The present method of aseptic intestinal anastomosis was developed to eliminate the objectionable use of any special instrument or mechanical device which must be either withdrawn through the line of suture before the final closure or passed out of the intestines by peristalsis or otherwise. Also complications, such as postoperative adhesions and infection, are still important problems consequent to the open suture of the intestine. The following, quoted from Dr. William Stewart Halsted,1 emphasizes this factor: "Soiling unquestionably contributes to the mortality attending the circular suture, particularly of the large bowel, but how important this factor is cannot be definitely determined until it shall have been completely eliminated."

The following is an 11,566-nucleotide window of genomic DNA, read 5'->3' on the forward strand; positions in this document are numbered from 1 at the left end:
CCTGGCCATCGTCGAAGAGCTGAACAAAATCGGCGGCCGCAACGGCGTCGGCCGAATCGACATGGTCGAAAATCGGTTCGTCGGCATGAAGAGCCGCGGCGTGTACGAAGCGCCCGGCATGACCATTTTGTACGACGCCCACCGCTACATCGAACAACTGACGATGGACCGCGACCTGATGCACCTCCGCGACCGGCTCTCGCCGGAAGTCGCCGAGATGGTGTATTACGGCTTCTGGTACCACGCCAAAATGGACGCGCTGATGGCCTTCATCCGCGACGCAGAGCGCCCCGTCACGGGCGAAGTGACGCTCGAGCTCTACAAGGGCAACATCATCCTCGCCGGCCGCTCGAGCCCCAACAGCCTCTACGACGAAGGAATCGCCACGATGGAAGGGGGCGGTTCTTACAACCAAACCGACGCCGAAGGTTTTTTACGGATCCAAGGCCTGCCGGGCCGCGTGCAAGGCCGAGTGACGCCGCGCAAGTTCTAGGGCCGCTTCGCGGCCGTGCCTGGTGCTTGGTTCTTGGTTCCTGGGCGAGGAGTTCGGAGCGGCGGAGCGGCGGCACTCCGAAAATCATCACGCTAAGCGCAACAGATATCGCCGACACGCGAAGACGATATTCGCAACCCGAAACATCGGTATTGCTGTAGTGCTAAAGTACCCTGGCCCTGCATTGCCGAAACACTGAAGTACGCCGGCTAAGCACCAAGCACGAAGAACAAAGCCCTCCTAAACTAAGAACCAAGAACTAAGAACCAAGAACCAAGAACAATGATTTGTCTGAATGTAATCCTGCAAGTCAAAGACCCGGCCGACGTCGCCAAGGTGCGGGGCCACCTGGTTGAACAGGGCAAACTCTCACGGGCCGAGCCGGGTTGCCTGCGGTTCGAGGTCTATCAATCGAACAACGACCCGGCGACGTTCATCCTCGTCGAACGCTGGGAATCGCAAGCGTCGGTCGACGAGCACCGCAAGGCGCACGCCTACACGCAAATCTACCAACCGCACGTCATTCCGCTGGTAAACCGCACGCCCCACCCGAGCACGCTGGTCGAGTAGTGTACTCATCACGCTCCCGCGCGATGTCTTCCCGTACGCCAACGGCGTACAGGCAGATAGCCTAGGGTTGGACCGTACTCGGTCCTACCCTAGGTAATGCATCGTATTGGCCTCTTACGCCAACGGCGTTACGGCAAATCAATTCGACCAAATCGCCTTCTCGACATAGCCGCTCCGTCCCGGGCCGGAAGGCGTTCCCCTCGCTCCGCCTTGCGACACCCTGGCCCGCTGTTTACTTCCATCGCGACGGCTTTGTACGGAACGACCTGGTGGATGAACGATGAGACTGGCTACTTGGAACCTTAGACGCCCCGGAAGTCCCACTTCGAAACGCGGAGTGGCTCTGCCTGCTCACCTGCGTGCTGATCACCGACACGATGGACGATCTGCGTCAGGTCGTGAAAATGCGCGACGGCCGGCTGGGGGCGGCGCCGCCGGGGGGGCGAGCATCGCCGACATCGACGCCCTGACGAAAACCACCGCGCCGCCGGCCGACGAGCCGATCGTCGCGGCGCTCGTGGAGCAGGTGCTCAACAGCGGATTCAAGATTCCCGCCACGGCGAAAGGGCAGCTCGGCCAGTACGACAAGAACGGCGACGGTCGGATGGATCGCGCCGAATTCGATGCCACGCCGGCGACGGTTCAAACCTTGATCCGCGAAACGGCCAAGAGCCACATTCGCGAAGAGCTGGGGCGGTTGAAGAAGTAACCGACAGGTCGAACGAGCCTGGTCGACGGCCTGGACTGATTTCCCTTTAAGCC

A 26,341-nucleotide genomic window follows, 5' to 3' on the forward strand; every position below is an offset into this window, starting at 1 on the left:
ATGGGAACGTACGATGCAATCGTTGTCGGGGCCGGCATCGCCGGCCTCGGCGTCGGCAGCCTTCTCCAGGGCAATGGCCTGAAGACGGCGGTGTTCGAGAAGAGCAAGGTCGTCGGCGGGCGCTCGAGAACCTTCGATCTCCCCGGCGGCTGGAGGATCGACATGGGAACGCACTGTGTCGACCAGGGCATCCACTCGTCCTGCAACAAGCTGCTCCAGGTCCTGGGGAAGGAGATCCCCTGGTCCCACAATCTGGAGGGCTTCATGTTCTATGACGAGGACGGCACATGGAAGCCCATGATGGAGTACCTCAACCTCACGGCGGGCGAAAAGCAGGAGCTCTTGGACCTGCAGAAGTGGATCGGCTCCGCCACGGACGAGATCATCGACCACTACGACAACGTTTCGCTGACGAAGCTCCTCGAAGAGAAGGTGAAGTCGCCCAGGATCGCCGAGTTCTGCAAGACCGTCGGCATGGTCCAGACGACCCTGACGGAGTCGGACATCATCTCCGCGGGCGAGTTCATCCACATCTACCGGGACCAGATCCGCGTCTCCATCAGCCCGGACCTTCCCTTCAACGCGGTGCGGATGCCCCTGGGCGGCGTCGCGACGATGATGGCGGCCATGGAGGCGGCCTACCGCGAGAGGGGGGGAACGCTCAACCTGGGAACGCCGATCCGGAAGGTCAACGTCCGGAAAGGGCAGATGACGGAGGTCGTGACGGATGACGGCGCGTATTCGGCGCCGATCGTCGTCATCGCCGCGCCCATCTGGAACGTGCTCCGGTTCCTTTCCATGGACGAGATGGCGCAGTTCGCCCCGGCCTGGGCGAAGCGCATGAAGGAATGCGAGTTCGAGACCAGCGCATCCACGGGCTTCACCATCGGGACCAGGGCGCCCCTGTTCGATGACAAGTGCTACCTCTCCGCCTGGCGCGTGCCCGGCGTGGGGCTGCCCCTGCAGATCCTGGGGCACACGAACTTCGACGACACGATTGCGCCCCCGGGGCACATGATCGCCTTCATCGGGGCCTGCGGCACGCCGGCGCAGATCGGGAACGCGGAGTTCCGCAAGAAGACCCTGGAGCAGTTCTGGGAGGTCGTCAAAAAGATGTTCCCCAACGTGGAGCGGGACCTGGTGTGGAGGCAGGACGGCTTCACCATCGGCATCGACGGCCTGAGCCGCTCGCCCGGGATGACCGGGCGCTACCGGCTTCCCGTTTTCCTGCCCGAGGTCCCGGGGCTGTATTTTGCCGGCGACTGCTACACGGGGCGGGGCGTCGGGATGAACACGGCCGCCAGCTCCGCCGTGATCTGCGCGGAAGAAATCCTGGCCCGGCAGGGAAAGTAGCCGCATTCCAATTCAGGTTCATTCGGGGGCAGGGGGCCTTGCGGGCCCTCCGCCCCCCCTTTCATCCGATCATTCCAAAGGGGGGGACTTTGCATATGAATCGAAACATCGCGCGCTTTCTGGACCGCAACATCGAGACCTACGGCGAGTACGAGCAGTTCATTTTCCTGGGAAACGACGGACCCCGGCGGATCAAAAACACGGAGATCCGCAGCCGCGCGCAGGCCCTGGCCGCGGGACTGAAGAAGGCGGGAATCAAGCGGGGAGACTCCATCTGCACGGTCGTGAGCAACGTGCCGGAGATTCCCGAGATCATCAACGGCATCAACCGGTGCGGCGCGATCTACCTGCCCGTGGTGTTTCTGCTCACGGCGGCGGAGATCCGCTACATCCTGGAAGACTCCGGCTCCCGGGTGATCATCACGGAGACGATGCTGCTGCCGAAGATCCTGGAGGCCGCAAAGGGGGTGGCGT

Many mechanical devices, knives, clamps, buttons, release sutures, etc., have been described from time to time. These have been enumerated in an article that was published by myself in collaboration with Dr. William B. McClure2 in 1922. Since
BURKET WC. STUDIES IN ASEPTIC INTESTINAL ANASTOMOSIS: II. AN ASEPTIC METHOD OF END-TO-END INTESTINAL ANASTOMOSIS BY THE INVAGINATION OF THE LIGATED BLIND ENDS OF THE INTESTINES TO FORM DIGESTIBLE BOLI, RELEASE OF WHICH REESTABLISHES THE CONTINUITY OF THE INTESTINAL LUMEN. Arch Surg. 1924;9(3):530–536. doi:10.1001/archsurg.1924.01120090047004
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